What would you think if you had a mentally ill former neighbor who one day came to your house and shot you 20 times with a .22-caliber rifle, and yet you miraculously survived, and he was sent off to a mental hospital and then prison, and then a few years later you went to a home improvement store in Durham with your kids and there he was – the shooter – obliviously walking right past you as just another customer and nobody in the store the wiser about what he had done and may yet be capable of?
What Kenny Vaughan thought was that he couldn’t believe what he was seeing. He was floored. And he was scared.
The chance meeting came more than 10 years after he’d been shot in 1995 outside his home in Rougemont. With most of the shrapnel from those bullets still in his body, he didn’t want any more.
Vaughan screwed up his courage, took his kids and left without an encounter with the man who tried to kill him. But the memory of that sighting has bothered him in recent months as he reads of shooting massacres carried out by men with known mental illness. That no one stopped them, it seems to Vaughan, is the crux of the problem, but one that seems to be lost in the rising debate about gun control.
Despite being shot, Vaughan supports gun rights. What he wants are more controls on mentally ill people who have shown a desire to hurt people. If they cant’t get a gun, they’ll do harm with something else, he says.
“I don’t think all people who are mentally ill are dangerous,” Vaughan says, “but some of these people (in the mass shootings), they’ve already drawn attention to themselves of what they are potentially able to do or wanting to do. I don’t think you take chances on those people and say, ‘OK, maybe 2 percent will go off the wall and harm someone.’ ”
Vaughan makes a good point. Why does it seem, he asks, that the rights of the mentally ill supersede the rights of the unsuspecting public? If he had died the night of Aug. 31, 1995, his former neighbor might well have been put away for life. But his survival means his would-be killer gets another chance at normalcy, at being a guy in the home improvement store. And the unknowing public gets another chance that a man who has demonstrated dangerous impulses will snap again.
Brian Stettin, policy director at the Treatment Advocacy Center in Arlington, Va., a national proponent of more services for the mentally ill, listens to a report of Vaughan’s frustration with sympathy. But he says the answer to his question is as complicated as the shifting and sometimes subsiding patterns of mental illness.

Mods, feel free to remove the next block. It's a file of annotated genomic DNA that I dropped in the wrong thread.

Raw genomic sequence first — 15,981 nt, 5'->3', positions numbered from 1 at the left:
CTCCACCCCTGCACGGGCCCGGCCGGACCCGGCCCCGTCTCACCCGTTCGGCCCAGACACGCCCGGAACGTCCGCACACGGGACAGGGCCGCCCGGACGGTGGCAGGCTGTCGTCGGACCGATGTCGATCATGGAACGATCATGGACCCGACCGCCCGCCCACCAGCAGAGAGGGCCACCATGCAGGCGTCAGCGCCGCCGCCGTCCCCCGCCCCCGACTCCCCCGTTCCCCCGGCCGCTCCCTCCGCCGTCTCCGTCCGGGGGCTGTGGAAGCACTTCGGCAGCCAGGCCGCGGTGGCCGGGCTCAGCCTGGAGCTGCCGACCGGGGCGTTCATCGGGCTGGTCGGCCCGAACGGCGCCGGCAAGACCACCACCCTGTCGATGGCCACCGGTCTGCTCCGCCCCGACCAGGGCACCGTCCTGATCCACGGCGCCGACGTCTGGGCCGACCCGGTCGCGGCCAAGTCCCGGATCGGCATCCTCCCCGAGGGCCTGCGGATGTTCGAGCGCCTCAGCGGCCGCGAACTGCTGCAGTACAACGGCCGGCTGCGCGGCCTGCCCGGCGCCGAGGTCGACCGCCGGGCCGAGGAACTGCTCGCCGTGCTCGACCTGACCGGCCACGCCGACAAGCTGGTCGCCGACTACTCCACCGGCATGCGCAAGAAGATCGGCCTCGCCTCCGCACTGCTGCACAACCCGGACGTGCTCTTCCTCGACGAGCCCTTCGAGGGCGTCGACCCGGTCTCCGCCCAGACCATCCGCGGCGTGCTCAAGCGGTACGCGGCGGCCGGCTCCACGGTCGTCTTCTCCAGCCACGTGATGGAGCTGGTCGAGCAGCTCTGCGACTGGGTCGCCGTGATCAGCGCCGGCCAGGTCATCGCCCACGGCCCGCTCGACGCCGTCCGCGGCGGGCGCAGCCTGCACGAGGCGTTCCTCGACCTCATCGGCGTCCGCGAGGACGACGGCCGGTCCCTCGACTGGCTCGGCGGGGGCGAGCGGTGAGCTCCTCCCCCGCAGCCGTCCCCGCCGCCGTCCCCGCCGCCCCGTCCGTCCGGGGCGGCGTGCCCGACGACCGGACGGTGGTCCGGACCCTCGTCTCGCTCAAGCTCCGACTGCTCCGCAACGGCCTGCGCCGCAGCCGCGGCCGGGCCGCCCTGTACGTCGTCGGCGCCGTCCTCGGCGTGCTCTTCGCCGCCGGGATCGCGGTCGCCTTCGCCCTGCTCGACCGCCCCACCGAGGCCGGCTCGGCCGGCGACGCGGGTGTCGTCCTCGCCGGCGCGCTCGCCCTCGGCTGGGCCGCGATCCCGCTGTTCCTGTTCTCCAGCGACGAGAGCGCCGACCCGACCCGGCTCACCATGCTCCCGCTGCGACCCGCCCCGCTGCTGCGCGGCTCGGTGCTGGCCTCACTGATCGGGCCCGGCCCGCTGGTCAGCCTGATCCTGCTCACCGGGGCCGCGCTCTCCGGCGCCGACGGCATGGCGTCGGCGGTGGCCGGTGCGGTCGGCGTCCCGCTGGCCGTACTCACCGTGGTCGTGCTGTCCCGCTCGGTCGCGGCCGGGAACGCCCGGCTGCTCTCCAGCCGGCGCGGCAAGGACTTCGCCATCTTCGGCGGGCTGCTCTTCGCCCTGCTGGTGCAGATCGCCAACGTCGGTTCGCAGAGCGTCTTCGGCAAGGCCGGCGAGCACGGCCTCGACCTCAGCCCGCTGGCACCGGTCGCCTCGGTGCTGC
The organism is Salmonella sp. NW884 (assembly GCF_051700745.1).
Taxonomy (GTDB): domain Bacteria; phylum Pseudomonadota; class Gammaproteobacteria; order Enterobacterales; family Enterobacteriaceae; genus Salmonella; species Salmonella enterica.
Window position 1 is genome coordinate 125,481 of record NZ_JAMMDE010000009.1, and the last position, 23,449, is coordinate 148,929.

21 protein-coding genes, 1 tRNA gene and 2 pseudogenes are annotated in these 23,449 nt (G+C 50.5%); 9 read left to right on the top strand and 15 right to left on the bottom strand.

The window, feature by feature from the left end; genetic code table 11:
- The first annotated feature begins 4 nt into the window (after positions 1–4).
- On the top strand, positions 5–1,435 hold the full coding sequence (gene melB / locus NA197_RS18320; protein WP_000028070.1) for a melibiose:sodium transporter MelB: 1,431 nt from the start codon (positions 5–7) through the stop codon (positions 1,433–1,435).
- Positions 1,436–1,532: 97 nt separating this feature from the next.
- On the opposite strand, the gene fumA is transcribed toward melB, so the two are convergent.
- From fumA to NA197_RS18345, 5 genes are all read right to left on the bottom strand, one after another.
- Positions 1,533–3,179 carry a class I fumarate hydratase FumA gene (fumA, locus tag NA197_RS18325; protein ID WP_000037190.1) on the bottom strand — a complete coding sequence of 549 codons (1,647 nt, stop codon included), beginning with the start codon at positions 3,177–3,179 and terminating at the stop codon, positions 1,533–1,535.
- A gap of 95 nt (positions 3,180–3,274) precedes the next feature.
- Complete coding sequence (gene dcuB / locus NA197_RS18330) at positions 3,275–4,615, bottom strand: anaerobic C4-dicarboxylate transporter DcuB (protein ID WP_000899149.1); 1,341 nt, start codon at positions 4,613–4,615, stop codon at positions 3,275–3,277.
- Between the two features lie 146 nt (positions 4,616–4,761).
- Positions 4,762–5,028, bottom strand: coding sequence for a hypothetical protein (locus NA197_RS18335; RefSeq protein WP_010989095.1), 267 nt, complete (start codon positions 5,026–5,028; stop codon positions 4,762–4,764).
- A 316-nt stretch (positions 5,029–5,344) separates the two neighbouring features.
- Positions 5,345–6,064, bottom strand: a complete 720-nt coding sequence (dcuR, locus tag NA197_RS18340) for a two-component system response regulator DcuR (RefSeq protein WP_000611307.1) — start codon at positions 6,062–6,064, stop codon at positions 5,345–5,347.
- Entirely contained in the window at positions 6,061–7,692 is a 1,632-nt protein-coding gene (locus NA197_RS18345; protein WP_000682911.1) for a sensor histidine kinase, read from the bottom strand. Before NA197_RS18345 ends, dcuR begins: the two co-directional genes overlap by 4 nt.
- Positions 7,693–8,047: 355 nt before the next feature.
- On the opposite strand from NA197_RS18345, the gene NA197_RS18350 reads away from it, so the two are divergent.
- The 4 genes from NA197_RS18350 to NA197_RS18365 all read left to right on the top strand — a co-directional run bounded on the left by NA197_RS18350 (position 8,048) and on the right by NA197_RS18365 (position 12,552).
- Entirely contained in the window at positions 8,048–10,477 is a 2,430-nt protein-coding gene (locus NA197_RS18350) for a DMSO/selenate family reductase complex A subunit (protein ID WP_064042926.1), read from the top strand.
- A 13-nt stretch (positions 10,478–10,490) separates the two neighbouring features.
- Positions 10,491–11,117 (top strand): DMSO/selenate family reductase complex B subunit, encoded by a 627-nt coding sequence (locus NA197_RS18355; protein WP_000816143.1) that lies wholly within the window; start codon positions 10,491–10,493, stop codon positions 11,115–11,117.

“Mentally ill people who are receiving treatment are not more dangerous,” Stettin says. “People who are mentally ill and not in treatment are more dangerous. It’s a matter of whether they are being treated that should make society worry.”
Vaughan said the man who shot him advertised his danger. When he lived near Vaughan and his wife and three children, the neighbor was moody and quarrelsome. He’d been put out of the military for mental instability. He would fire a gun in his yard for 45 minutes at a time, the bullets whizzing over the roof of the Vaughans’ home. They called the sheriff three times. They appealed to their county commissioners. They were told their neighbor had his rights to do what he wanted on his property.
Then the neighbor moved away to Durham. Vaughan and his wife, Fran, were relieved, until the day he pulled up in front of their home and stared at them. Shortly thereafter, he came back and shot Kenny in the Vaughan driveway, later telling police he had heard Kenny’s voice taunting him from his attic.
Once the shooting started, Fran came outside and begged the shooter to stop. Instead he reloaded.
“He didn’t even acknowledge she was there,” Vaughan recalls. “That’s how intent he was on doing what he was doing. He was demonic looking.”
Shortly after the shooting, the neighbor turned himself in to Durham police. He was committed to a state mental hospital, where he was diagnosed with paranoid schizophrenia, but was eventually deemed competent to stand trial. He pleaded guilty to one count of assault with a deadly weapon with intent to kill. He spent six years in prison and was released in 2006.
Stettin says the problem behind Vaughan’s story isn’t the laws. North Carolina has some of the best laws in the nation for promptly making an involuntary commitment, he says. But many people don’t take the trouble to employ those powers.
When the laws are used and the mentally ill get treatment, people should be allowed to resume normal lives, he says. It’s the illness, not the person, who is dangerous.
The deeper problem, Stettin says, is that North Carolina has been closing its doors on the option of commitment.
North Carolina has only eight psychiatric treatment beds per 100,000 residents when the consensus is that the proper level is 50 beds. Stettin adds that North Carolina is losing beds at an alarming rate. It reduced its number by 48 percent between 2005 and 2010, the third-sharpest reduction among all states.
But should the man who shot Vaughan start acting strangely and appearing violent again, North Carolina’s situation won’t matter. Public records show he now lives in Nashville, Tenn.
Editorial page editor Ned Barnett can be reached at 919-829-4512, or firstname.lastname@example.org